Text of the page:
The dribble handoff has been one of the more used actions in the league this season. According to Synergy Sports, the average team last year used handoffs on 3.8 percent of their possessions. This season, the frequency has gone up to 4.3 percent of possessions for the average team. As the league evolves and teams find new ways to counter defenses, the dribble handoff has become a more viable option.
Tom Thibeodeau is famous for revolutionizing the way NBA defenses guard pick and rolls. His patented "ICE" defense is designed to send the ball handler away from the screen and toward the baseline, thwarting the offensive team's attempts at getting into the lane to create an advantage. Here is a picture of how the Bulls "ICE" pick and rolls on the side.
More and more teams have gone to the "ICE" (also known as "BLUE" or "DOWN") coverage in pick and rolls after the success the Chicago teams have had with it. One way to counter this type of defense while also creating an advantage would be to use the dribble handoff, which is seemingly what teams are trying to do more early this season.
The dribble handoff is essentially what it sounds like. One player with the ball will dribble right at the defender of one of their teammates and then instead of passing the ball, they hand it off like a quarterback hands off a football to the running back. This works and functions like a pick and roll since the player is dribbling at his teammates defender. The defender has no choice but to be effected by a screen due to the positioning of this action. Watch Spencer Hawes run this action to perfection to help create an advantage for Jeremy Lin. Lin's man has no choice but to run into Hawes' screen once he hands it off.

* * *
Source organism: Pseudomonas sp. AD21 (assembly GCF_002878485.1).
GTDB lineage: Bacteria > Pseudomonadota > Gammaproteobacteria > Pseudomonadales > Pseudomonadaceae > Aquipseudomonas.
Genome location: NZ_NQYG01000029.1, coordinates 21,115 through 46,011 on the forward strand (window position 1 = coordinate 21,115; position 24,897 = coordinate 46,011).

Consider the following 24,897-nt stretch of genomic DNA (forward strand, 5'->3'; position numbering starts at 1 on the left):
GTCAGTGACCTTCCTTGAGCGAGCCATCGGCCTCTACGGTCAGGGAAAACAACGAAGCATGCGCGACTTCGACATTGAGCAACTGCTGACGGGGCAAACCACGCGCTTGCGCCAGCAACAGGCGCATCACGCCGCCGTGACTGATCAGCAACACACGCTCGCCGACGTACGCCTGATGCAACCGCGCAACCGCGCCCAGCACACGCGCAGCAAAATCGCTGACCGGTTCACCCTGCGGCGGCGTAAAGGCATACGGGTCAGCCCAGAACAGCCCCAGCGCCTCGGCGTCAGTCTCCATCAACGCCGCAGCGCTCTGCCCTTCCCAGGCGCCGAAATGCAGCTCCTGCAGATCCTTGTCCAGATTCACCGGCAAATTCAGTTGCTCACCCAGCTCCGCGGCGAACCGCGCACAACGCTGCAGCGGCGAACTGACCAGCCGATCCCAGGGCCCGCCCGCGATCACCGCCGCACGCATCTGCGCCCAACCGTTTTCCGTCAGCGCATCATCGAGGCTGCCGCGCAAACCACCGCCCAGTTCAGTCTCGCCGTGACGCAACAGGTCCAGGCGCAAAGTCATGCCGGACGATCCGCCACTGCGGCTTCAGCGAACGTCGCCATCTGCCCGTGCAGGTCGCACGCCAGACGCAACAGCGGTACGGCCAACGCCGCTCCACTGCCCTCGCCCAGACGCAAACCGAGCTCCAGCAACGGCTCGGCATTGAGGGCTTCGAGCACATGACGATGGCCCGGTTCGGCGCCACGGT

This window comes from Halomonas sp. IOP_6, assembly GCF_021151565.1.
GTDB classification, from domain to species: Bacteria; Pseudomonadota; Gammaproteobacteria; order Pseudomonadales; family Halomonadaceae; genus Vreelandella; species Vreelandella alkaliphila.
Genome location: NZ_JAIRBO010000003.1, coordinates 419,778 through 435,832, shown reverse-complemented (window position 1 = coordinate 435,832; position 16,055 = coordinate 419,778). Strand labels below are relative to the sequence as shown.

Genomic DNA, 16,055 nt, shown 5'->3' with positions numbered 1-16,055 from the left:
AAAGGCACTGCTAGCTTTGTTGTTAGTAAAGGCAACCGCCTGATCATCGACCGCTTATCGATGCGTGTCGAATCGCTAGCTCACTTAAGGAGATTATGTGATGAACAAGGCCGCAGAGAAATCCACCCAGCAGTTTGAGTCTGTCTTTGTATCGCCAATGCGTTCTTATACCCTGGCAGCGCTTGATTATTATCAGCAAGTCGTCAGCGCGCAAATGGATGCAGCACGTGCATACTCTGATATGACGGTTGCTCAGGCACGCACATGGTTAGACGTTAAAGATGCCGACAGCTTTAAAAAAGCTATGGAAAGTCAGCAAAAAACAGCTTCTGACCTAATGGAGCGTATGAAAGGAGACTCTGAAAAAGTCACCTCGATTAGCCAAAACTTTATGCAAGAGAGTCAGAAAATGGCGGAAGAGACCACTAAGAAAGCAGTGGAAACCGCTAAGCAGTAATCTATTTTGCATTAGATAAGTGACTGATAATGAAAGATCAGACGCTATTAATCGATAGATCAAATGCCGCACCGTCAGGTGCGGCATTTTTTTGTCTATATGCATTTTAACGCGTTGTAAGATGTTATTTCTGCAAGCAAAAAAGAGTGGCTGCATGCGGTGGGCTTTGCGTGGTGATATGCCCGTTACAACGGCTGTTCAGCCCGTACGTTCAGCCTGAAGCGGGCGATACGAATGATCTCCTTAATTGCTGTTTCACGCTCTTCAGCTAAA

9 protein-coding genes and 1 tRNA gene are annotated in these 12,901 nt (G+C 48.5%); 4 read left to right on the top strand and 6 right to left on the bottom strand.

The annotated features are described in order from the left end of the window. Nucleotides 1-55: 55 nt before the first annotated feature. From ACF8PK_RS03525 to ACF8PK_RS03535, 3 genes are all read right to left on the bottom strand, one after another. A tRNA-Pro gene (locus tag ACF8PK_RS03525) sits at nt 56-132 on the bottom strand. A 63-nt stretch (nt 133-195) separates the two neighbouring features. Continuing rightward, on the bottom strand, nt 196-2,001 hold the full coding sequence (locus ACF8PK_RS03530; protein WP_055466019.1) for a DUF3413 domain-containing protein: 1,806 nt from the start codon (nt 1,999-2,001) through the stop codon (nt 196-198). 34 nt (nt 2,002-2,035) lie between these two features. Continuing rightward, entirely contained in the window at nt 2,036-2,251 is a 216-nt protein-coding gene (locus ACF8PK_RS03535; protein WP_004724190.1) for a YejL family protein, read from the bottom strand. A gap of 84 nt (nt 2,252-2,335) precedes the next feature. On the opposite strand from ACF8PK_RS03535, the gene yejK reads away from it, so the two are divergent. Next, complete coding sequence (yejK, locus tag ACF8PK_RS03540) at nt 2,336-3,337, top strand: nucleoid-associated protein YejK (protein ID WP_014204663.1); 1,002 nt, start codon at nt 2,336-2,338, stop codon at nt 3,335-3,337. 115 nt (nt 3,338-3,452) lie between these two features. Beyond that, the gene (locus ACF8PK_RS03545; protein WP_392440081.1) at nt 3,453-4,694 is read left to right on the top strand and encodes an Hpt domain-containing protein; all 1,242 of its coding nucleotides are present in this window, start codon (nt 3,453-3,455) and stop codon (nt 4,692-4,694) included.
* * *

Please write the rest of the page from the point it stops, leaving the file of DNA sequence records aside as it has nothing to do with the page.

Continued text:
Amongst the league leaders in both amount of handoffs and efficiency on those handoffs is the Charlotte Hornets. According to Synergy, the Hornets have scored off of handoffs the fifth most of any team while posting the second best efficiency scoring out of those handoffs.
Coach Steve Clifford has crafted this offense to fit his personnel, and this includes the dribble handoff. All of his bigs are mobile and willing screeners who can also handle the ball well enough to execute a dribble handoff. Cody Zeller is one of the more mobile bigs in the league. Same with Marvin Williams. As awkward as Spencer Hawes can be at times, he is a big body for screens, he plays hard, and is surprisingly adept at handling the ball and making plays for a guy his size. Those same things can be said for Frank Kaminsky, whose play making off the dribble has been a nice little addition to this Hornets' frontcourt.
Coach Clifford has solidified himself as one of the leading candidates for coach of the year by implementing such a highly efficient offense, and it is no surprise that he has the Hornets as one of the teams executing handoffs successfully.